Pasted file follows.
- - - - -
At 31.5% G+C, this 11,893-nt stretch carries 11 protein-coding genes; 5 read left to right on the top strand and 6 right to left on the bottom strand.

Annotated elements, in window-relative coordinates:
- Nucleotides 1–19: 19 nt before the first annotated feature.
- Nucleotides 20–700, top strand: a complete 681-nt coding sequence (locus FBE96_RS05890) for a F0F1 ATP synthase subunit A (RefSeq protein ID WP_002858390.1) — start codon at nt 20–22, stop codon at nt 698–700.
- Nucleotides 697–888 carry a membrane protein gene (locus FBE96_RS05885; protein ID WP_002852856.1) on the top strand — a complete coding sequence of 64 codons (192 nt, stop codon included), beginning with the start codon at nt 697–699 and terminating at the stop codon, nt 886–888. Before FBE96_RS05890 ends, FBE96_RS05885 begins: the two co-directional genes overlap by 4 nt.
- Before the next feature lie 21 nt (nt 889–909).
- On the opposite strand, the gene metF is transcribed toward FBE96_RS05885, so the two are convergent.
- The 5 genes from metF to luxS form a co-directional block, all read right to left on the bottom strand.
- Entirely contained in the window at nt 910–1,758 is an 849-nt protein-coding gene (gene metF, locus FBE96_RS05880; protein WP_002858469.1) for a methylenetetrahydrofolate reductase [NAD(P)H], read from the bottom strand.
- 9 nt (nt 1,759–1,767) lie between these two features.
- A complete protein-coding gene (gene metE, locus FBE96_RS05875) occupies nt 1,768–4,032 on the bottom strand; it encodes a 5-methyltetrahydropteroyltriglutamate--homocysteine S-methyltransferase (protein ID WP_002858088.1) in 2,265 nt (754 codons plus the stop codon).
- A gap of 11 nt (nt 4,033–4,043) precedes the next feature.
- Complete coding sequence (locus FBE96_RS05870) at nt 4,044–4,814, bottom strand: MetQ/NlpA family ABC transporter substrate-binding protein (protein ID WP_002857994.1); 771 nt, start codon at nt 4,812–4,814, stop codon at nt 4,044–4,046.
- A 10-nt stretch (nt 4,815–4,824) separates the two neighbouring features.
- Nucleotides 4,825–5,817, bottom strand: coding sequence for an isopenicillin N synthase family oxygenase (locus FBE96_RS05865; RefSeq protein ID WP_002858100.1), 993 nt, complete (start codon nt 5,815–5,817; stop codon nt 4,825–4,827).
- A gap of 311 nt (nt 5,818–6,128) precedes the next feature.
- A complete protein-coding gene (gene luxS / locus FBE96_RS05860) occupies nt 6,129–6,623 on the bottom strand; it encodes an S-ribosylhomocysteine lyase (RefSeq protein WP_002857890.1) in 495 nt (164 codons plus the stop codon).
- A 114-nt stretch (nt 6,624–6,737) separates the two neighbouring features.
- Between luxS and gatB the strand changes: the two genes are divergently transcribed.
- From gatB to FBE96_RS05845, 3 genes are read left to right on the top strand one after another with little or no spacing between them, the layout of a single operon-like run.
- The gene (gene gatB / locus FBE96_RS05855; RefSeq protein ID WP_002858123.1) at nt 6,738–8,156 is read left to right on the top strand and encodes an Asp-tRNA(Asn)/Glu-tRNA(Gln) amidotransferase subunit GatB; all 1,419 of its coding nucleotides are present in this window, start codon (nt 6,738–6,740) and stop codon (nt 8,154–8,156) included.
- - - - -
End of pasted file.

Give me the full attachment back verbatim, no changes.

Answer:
At 31.5% G+C, this 11,893-nt stretch carries 11 protein-coding genes; 5 read left to right on the top strand and 6 right to left on the bottom strand.

Annotated elements, in window-relative coordinates:
- Nucleotides 1–19: 19 nt before the first annotated feature.
- Nucleotides 20–700, top strand: a complete 681-nt coding sequence (locus FBE96_RS05890) for a F0F1 ATP synthase subunit A (RefSeq protein ID WP_002858390.1) — start codon at nt 20–22, stop codon at nt 698–700.
- Nucleotides 697–888 carry a membrane protein gene (locus FBE96_RS05885; protein ID WP_002852856.1) on the top strand — a complete coding sequence of 64 codons (192 nt, stop codon included), beginning with the start codon at nt 697–699 and terminating at the stop codon, nt 886–888. Before FBE96_RS05890 ends, FBE96_RS05885 begins: the two co-directional genes overlap by 4 nt.
- Before the next feature lie 21 nt (nt 889–909).
- On the opposite strand, the gene metF is transcribed toward FBE96_RS05885, so the two are convergent.
- The 5 genes from metF to luxS form a co-directional block, all read right to left on the bottom strand.
- Entirely contained in the window at nt 910–1,758 is an 849-nt protein-coding gene (gene metF, locus FBE96_RS05880; protein WP_002858469.1) for a methylenetetrahydrofolate reductase [NAD(P)H], read from the bottom strand.
- 9 nt (nt 1,759–1,767) lie between these two features.
- A complete protein-coding gene (gene metE, locus FBE96_RS05875) occupies nt 1,768–4,032 on the bottom strand; it encodes a 5-methyltetrahydropteroyltriglutamate--homocysteine S-methyltransferase (protein ID WP_002858088.1) in 2,265 nt (754 codons plus the stop codon).
- A gap of 11 nt (nt 4,033–4,043) precedes the next feature.
- Complete coding sequence (locus FBE96_RS05870) at nt 4,044–4,814, bottom strand: MetQ/NlpA family ABC transporter substrate-binding protein (protein ID WP_002857994.1); 771 nt, start codon at nt 4,812–4,814, stop codon at nt 4,044–4,046.
- A 10-nt stretch (nt 4,815–4,824) separates the two neighbouring features.
- Nucleotides 4,825–5,817, bottom strand: coding sequence for an isopenicillin N synthase family oxygenase (locus FBE96_RS05865; RefSeq protein ID WP_002858100.1), 993 nt, complete (start codon nt 5,815–5,817; stop codon nt 4,825–4,827).
- A gap of 311 nt (nt 5,818–6,128) precedes the next feature.
- A complete protein-coding gene (gene luxS / locus FBE96_RS05860) occupies nt 6,129–6,623 on the bottom strand; it encodes an S-ribosylhomocysteine lyase (RefSeq protein WP_002857890.1) in 495 nt (164 codons plus the stop codon).
- A 114-nt stretch (nt 6,624–6,737) separates the two neighbouring features.
- Between luxS and gatB the strand changes: the two genes are divergently transcribed.
- From gatB to FBE96_RS05845, 3 genes are read left to right on the top strand one after another with little or no spacing between them, the layout of a single operon-like run.
- The gene (gene gatB / locus FBE96_RS05855; RefSeq protein ID WP_002858123.1) at nt 6,738–8,156 is read left to right on the top strand and encodes an Asp-tRNA(Asn)/Glu-tRNA(Gln) amidotransferase subunit GatB; all 1,419 of its coding nucleotides are present in this window, start codon (nt 6,738–6,740) and stop codon (nt 8,154–8,156) included.